Our Uncivil Society and Internet Abuse: Time to End Anonymous Postings?

Ronald W. Pies, MD


July 30, 2012

Our Uncivil Society and Internet Abuse: Introduction

I first read Saul Bellow's masterpiece, Mr. Sammler's Planet, back in my college days in the 1970s, but I recently began thumbing through my dog-eared copy again. I can only guess at what unconscious motive was working in me, but once I began reading, I became convinced that Mr. Sammler's description of our planet, circa 1969, was remarkably prescient:

All this confused sex-excrement-militancy, explosiveness, abusiveness, tooth-showing, Barbary ape howling. Or like the spider monkeys in the trees, as Sammler once had read, defecating into their hands, and shrieking, pelting the explorers below...

I'm referring to the appalling incivility that seems endemic in our culture these days. Witness the recent bullying and abuse of a 68-year-old bus monitor, Karen Klein, at the hands of a bunch of seventh graders. Or consider the vilification and threats of violence directed at infectious disease expert Dr. Paul Offit following his debunking of the supposed vaccination-autism link. With regard to the anonymous, venomous bilge that clogs the Internet these days, as my New York relatives would say, fuhgeddaboudit!

Yes, I know: Harassment and rudeness have always been with us. And yes, I also know psychologist Steven Pinker's argument that modern times are actually less violent than, say, the Dark Ages. Perhaps. But as a child of the '50s and '60s, I can't deny what my own senses and sensibilities tell me: The world has grown crasser, crueler, and ruder since I was a boy. (Our school bus driver, a gruff but decent older man named Lester, commanded instant respect and would have dealt with abusive taunts by stopping the bus and glowering down at his abusers. But then, the worst outburst among my bus-riding cohorts consisted of singing "Tell Laura I Love Her," loudly and off-key.) I'm far from alone in perceiving that rudeness has flourished apace in recent years. In a blog (June 15, 2012) titled "Dearth of Civility in the Public Square," commentator Gwen Ifill described an online survey by Weber Shandwick and Powell Tate. Sixty-three percent of the 1000 people surveyed said America has a civility problem, and 72% believe things have gotten worse in the past few years.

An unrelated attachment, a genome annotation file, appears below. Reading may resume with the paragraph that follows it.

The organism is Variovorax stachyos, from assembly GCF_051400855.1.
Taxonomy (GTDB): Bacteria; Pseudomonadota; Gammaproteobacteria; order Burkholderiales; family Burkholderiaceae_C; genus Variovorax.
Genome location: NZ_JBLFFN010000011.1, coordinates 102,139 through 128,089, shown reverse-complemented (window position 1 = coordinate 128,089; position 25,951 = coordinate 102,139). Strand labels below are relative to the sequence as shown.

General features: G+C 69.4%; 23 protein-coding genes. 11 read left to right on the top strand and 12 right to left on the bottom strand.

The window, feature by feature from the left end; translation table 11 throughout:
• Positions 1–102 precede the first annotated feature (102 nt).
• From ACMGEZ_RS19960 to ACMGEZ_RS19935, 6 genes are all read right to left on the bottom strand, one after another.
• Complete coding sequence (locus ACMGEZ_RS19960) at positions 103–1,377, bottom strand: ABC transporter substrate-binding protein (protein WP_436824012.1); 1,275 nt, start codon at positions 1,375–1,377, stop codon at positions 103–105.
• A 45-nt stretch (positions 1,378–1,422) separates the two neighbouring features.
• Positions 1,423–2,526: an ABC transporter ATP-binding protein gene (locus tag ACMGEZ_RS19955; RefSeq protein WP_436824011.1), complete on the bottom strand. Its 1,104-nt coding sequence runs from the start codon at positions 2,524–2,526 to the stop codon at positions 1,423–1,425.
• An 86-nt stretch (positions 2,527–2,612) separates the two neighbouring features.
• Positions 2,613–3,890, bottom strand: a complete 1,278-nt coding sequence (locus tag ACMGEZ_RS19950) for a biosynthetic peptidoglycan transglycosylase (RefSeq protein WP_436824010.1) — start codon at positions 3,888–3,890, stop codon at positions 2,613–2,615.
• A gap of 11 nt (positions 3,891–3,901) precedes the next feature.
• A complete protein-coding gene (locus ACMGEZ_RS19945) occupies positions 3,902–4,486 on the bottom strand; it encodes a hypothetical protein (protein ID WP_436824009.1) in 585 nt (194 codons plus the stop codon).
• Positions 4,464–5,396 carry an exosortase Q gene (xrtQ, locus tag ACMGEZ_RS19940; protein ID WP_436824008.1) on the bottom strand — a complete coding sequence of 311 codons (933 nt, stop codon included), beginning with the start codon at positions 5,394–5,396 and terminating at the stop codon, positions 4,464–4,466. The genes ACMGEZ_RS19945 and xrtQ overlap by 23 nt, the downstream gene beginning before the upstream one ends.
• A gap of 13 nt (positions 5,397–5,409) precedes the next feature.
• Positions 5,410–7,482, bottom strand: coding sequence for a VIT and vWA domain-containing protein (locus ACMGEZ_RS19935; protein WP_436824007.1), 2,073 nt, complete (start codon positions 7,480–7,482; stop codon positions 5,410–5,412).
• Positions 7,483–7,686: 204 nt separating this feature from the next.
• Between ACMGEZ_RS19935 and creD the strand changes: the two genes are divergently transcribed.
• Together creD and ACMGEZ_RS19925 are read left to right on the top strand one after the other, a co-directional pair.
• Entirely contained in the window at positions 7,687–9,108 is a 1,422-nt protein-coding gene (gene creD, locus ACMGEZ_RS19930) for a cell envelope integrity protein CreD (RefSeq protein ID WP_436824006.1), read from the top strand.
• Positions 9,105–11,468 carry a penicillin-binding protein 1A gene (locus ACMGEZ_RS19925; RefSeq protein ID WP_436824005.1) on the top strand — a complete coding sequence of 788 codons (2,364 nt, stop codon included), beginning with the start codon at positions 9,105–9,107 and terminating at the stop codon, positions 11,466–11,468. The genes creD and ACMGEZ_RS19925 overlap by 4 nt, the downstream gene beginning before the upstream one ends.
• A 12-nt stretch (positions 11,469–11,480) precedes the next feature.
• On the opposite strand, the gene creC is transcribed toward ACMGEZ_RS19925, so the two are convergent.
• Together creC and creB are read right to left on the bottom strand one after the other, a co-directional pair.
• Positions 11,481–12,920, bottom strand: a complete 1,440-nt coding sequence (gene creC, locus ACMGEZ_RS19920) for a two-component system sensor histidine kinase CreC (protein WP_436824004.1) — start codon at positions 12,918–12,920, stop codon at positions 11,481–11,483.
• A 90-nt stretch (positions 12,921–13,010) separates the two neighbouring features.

Why the Incivility?

What has spawned this general decline in courtesy and its more uncouth brother, the rise of incivility?I suspect there are numerous causes, including the failure of many parents to set a good example for their children. (As the Talmud shrewdly observes, "The child's talk in the marketplace is either of his father or his mother."). But even the most diligent parents can't control what their children are exposed to outside the home. Furthermore, there are forces at work in our society that seem to have increased narcissistic traits in young people -- and where narcissism leads, discourtesy often follows.

In their book The Narcissism Epidemic: Living in the Age of Entitlement, Jean M. Twenge, PhD, and W. Keith Campbell, PhD, point to "the relentless rise of narcissism in our culture." These authors identify several social trends that have contributed to this problem, including what they term "the movement toward self-esteem" that began in the late 1960s and the movement away from "community-oriented thinking" that began in the 1970s. They also point to "...the new parenting culture that has fueled the narcissism epidemic." In effect, the authors argue that there has been a shift away from limit-setting toward letting the child get whatever he or she wants. Maybe so -- but right or wrong, Twenge and Campbell have identified what I see as a growing trend.